Astronauts Occupy Space Station's Bubbly Habitat
The Bigelow Expandable Activity Module may not have all the creature comforts of a real space habitat, but it's the first of its kind that could transform how we explore (and live in) space.
It's a bit like camping. In space. In a cold pressurized bubble.
OK, so it's not really like camping, but the International Space Station does now have a very different module unlike astronauts have ever seen before.
The Bigelow Expandable Activity Module, or "BEAM", was successfully inflated last week and today the space station crew opened the hatch and stepped inside to check out their new digs. However, this module, designed and built by Nevada-based company Bigelow Aerospace, isn't designed as an orbital den or (sadly) microgravity games room, it's a prototype intended to test the long-term feasibility of inflatable space habitats.
And so far, so good. NASA astronaut Jeff Williams entered BEAM to install air ducts and check sensors, reporting that it was "in pristine condition." When his checks were done, the hatch was closed and sealed.
At one end of the 4 meter (13 feet) long module, Mission Control said the temperature was registering a chilly 44 degrees Fahrenheit (7 degrees Celsius), but that was to be expected. According to the Associated Press, despite the cold, Williams reported no trace of condensation on BEAM's silver walls.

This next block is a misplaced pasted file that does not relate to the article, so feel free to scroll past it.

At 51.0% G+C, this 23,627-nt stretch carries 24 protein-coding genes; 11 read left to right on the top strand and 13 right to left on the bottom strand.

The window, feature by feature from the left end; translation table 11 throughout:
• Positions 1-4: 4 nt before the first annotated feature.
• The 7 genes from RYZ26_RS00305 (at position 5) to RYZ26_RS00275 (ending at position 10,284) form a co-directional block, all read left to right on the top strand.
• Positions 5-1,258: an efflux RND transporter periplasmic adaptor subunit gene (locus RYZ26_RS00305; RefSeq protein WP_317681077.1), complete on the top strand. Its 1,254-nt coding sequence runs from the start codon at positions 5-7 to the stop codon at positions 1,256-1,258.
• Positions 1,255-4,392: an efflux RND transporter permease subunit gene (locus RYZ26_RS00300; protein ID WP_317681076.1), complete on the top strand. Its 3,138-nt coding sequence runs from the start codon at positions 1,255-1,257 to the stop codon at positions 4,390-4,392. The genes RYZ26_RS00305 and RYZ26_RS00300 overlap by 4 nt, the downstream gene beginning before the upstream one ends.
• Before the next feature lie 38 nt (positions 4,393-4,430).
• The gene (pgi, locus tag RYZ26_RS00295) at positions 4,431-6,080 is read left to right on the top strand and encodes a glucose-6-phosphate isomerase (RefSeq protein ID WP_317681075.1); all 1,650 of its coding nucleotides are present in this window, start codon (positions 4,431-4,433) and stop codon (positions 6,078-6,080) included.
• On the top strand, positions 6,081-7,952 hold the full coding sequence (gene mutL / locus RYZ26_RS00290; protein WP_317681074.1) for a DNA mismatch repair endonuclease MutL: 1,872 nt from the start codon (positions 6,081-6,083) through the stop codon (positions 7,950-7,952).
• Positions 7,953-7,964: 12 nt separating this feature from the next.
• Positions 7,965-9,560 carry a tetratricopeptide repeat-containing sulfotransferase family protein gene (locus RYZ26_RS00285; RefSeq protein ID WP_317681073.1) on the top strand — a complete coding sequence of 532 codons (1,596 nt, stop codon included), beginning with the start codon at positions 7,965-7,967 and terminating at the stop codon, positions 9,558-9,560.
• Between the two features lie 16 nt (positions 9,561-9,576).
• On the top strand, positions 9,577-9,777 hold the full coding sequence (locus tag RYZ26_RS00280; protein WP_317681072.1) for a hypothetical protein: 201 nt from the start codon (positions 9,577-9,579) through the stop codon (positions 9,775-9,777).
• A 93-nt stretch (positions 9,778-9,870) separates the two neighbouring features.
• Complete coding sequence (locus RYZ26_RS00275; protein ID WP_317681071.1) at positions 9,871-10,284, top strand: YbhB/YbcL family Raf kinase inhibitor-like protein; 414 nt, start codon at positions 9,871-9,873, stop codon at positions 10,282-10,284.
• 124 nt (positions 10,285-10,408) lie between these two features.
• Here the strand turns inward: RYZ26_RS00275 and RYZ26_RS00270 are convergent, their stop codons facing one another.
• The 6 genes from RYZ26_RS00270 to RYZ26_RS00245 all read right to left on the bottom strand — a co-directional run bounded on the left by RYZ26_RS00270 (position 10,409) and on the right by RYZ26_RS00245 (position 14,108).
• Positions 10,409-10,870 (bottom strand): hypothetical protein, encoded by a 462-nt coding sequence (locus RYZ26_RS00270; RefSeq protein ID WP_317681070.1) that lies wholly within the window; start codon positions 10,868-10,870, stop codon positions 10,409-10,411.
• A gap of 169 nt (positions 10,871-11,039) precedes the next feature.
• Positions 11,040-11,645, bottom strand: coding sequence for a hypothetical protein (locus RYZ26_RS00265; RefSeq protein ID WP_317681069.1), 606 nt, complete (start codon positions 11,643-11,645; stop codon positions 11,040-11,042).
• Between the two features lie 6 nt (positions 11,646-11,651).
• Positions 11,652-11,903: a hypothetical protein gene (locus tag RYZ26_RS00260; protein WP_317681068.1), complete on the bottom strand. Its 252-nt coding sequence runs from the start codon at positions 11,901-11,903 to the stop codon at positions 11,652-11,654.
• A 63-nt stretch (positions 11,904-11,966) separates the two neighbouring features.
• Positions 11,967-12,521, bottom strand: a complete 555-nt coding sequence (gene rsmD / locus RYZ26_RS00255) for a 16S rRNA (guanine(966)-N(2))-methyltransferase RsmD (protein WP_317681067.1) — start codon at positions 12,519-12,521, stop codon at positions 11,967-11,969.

More sensors are going to be installed inside the dark module over the coming days and mission managers expect just six or seven entries per year, and the hatch will be sealed after each short visit. These tests are intended to understand the viability of inflatable habitats in space and how they respond to long-duration exposure to extreme temperature fluctuations. One of the more pressing issues is to understand how much protection they will provide astronauts from space radiation and possible space debris.
Although this is the first "human rated" inflatable habitat to be expanded in space, Bigelow Aerospace has flown two unmanned test vehicles, Genesis I and II. The expandable habitat technology was originally conceived by NASA in the 1990's as part of the TransHab project, but due to delays and budgetary issues, the program was canceled. Bigelow picked up where NASA left off and now hopes to develop space habitats for use in orbit, on the moon and Mars.
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